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Institutionalizing Racial Justice: The Black Surrogate Parental State, 1930–65

Institutionalizing Racial Justice: The Black Surrogate Parental State, 1930–65

Chapter:
(p.163) Six Institutionalizing Racial Justice: The Black Surrogate Parental State, 1930–65
Source:
The Black Child-Savers
Author(s):
Geoff K. Ward
Publisher:
University of Chicago Press
DOI:10.7208/chicago/9780226873190.003.0007

The second wave of black child-saving initiatives was a duality of structure and agency rooted within and shaping a changing racial terrain. This chapter emphasizes the evolution of a distinct sense of self and society among black women and men after World War I, especially in the urban North. This played a role in the changing outlook and organization of black child-saving initiatives. A new self-concept and social consciousness blended gender, race, and class identities to shape more assertive, professional, and eclectic icons of the modern race man and woman. These identities intermixed notions such as the modern woman, the New Negro, and the race expert. This catalyzed, divided, and, eventually, isolated black civic leaders and organizations. This chapter also focuses on the resources mobilized during the second wave. Vanguard efforts had relied almost exclusively on the social networks and resources of black clubwomen's associations. The more robust organizational and resource base of the growing civil rights establishment supported the new leadership of black professional race experts.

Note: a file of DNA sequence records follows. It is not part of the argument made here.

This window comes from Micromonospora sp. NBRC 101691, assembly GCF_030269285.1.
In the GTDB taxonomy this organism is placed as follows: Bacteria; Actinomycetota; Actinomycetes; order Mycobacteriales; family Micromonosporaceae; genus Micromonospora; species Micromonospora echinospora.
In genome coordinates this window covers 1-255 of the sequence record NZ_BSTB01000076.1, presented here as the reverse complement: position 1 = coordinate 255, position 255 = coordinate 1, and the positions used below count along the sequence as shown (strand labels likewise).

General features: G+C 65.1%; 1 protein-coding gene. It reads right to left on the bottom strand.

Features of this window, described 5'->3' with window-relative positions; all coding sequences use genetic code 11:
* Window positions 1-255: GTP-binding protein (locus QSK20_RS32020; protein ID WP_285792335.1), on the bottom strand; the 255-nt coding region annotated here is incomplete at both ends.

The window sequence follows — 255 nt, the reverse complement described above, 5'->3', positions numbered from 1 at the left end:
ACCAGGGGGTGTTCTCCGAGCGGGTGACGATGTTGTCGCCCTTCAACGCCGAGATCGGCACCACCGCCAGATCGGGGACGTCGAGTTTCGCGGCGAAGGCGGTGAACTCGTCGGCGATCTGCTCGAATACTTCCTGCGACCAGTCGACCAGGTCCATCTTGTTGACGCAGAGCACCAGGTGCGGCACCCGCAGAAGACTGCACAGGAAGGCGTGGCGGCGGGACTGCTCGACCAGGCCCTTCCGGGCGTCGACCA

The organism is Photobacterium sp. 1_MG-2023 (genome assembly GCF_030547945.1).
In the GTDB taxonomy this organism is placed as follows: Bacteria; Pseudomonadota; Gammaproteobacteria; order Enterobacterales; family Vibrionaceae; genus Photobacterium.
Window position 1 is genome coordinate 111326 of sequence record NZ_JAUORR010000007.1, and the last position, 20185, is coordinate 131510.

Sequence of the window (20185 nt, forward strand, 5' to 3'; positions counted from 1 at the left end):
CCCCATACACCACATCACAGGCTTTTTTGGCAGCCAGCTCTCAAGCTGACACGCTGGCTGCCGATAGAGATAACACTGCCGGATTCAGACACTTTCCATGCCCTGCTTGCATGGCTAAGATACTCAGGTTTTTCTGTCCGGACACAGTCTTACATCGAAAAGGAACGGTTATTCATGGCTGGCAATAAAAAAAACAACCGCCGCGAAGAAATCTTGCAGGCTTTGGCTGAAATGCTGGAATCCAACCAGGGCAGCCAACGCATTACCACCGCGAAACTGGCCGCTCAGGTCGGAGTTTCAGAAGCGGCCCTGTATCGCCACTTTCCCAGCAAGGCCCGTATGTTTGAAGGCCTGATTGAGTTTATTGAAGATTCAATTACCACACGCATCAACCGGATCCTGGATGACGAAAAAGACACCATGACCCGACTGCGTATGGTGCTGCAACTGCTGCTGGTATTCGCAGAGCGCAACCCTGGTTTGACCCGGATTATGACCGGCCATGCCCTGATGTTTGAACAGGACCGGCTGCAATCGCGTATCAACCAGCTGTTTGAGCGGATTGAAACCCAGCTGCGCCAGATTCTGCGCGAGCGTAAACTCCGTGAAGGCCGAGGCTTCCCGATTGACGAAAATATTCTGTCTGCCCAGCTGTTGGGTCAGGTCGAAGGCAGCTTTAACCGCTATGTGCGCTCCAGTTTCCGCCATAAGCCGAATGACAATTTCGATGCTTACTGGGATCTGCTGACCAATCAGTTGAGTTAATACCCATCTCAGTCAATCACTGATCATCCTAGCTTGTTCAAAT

Keywords:   racial justice, black child-saving initiative, Vanguard effort, American juvenile justice, American democracy, Jim Crow, black youth, black community

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